Who were they? To identify them, I spent some time in the online funhouse known as the Photographic Atlas of the Cerambycidae of the World. This is an amazing site devoted to a single family of beetles, the so-called longhorns (although many of them do not have long antennae). The family contains twenty thousand species, an impressive number when we remember that there are fewer than six thousand mammal species. Some of these cerambid beetles run afoul of humans when they bore into trees and wood that we’d rather they stayed out of. A few of them are “invasive exotics,” killing off native plants. But the beetles in Shakerag were natives: Banded Ash Borers (Neoclytus caprea (Say) 1824). They have an interesting life history, finding recently downed ash and oak trees, then laying their eggs in the bark. The larvae then chew on the wood below the bark, emerging next spring to start the hunt for a newly downed tree.

So I was not the only creature in Shakerag following my nose to the smell of ripped up wood. How many huge ash trees have fallen lately? Not many. Every banded borer within miles must have been at this party. Those flickering antennae are surely tuned to the chemical particularities of newly opened ash wood.

The beetles were one of the very first arrivals in the tree’s new existence. When a large tree falls, its ecological life still stretches out into the future. Perhaps half of the animals (and many more of the fungi) that the tree will nurture during its existence arrive after the tree has fallen. The ecological vitality of a forest can be judged by how may large trees are lying around, feeding beetles, hiding salamanders, growing fungi.

To paraphrase Mr. Faulkner, “Dead wood is never past, it’s not even dead.”


Eastern Hercules beetle — Dynastes tityus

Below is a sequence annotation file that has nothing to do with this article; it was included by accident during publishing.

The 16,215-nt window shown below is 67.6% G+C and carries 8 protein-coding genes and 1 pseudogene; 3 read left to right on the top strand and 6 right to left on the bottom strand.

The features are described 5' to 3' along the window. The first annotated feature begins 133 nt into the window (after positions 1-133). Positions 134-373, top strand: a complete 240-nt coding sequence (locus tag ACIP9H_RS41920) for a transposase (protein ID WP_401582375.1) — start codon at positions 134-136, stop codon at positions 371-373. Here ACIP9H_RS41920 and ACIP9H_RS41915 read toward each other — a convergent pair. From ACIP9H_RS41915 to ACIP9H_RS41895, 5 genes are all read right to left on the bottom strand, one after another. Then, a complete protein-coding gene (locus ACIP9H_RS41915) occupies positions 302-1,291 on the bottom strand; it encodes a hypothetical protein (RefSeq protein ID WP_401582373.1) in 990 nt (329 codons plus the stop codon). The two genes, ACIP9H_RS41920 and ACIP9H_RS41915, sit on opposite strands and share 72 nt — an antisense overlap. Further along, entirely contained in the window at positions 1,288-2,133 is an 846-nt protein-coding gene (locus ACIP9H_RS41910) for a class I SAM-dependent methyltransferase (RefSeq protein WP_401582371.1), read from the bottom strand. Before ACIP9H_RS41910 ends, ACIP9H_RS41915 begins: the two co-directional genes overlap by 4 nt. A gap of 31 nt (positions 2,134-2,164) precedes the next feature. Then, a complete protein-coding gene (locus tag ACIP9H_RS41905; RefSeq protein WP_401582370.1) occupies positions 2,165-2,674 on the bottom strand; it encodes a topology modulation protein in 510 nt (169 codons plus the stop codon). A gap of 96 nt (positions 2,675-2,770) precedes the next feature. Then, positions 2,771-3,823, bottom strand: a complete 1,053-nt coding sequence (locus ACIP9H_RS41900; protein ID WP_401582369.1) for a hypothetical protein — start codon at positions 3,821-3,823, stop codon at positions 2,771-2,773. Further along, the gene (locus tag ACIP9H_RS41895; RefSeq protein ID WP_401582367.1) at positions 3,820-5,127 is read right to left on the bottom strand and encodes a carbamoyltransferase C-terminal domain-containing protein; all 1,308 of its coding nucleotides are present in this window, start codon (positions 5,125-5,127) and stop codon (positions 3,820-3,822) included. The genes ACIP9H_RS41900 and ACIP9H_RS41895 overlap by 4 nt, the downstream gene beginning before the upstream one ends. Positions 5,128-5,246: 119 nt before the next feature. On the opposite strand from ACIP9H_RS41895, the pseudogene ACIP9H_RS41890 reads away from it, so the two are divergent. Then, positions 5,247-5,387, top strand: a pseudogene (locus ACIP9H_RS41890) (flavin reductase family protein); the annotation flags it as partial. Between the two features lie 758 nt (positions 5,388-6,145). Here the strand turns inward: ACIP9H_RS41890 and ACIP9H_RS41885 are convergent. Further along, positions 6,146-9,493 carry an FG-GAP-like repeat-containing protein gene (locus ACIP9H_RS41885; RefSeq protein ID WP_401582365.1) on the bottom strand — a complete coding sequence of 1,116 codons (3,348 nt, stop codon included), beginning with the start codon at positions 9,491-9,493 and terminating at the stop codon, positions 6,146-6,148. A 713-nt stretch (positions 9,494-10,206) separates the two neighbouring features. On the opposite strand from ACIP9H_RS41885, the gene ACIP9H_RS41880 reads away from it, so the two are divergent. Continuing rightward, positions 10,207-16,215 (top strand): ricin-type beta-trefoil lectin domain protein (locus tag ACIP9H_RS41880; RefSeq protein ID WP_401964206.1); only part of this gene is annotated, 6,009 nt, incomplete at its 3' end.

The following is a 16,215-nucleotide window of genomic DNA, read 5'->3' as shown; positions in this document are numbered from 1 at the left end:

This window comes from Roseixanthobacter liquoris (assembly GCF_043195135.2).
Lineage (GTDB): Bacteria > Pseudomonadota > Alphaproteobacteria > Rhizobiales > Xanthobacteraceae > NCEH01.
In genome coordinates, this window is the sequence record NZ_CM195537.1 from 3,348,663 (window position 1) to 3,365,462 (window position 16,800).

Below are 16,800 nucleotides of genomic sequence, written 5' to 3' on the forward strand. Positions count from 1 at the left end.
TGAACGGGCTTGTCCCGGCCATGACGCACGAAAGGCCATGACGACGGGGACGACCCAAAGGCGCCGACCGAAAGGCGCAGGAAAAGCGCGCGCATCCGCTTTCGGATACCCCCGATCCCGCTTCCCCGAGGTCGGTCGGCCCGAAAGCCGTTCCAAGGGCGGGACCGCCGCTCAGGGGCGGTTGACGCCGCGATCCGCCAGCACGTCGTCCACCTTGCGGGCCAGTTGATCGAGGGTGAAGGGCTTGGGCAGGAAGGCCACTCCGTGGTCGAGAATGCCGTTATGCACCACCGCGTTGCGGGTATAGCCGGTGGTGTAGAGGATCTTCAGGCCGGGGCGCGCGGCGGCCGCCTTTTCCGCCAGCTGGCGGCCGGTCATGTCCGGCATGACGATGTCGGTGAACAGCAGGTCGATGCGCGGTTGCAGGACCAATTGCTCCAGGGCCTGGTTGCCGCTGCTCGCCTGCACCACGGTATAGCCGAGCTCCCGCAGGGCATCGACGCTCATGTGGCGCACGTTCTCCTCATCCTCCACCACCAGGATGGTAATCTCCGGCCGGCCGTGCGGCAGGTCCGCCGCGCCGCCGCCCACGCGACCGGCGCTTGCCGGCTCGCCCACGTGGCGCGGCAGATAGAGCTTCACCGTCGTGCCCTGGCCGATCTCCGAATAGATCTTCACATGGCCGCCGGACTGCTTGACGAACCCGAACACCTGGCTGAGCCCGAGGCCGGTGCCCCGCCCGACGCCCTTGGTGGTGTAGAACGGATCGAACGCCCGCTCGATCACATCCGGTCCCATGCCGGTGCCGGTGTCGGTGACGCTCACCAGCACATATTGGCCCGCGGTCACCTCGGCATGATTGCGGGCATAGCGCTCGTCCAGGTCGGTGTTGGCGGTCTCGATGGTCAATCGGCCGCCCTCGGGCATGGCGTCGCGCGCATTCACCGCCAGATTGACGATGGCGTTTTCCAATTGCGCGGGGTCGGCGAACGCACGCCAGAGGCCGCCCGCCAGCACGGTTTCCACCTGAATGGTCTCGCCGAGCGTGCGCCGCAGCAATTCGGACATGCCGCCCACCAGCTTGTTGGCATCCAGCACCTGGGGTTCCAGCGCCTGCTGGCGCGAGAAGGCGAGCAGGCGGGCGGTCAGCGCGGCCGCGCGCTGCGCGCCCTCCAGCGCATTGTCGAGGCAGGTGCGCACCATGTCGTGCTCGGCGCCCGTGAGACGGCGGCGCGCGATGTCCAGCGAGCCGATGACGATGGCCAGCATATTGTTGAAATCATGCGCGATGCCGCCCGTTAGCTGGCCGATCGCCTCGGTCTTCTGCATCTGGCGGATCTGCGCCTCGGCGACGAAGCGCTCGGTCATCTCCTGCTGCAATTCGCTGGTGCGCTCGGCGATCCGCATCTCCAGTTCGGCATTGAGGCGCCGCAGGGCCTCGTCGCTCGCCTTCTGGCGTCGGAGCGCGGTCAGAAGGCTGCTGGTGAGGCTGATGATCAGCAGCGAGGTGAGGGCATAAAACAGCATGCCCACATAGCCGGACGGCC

I found this impressive beetle lying dead alongside the trail in Abbo’s Alley. The two large horns identify it as a male. The somewhat fearsome appearance belies the animal’s nature. Hercules beetles are harmless creatures, feeding on rotting wood as larvae (fat white grubs, usually found in dead wood or tree holes) and nibbling on leaves or plant sap as adults. The horns are used as wrestling aides when males tussle during the mating season.

Yellow and black beetle — the Goldenrod Soldier

These beetles become very abundant in late summer and early autumn. As their name implies, they are fond of goldenrod flowers, but they are also common on asters and other late-blooming flowers. In addition to pollen and nectar, the adult beetles eat aphids and other herbivorous insects, so these beetles are a gardener’s friend. The larvae are also predaceous, feeding on the eggs and larvae of other insects.

Chauliognathus pensylvanicus (yes, spelled with no double "n"s, a leftover from the 18th century when De Geer described the species. Under the rules of zoological nomenclature, the original spelling cannot be "updated")

Other species in this family have red markings like British soldiers, hence the name.

Prionus root-boring beetle

This beetle was running all over the leaf litter and around the base of trees, probing the ground with the end of its abdomen. It seemed to be laying eggs with a lance-like ovipositor. If my identification is correct, the larvae that hatch from the eggs will dig down into the soil and feed on tree roots.

The largest beetle that I've seen in some time. She was nearly five inches long.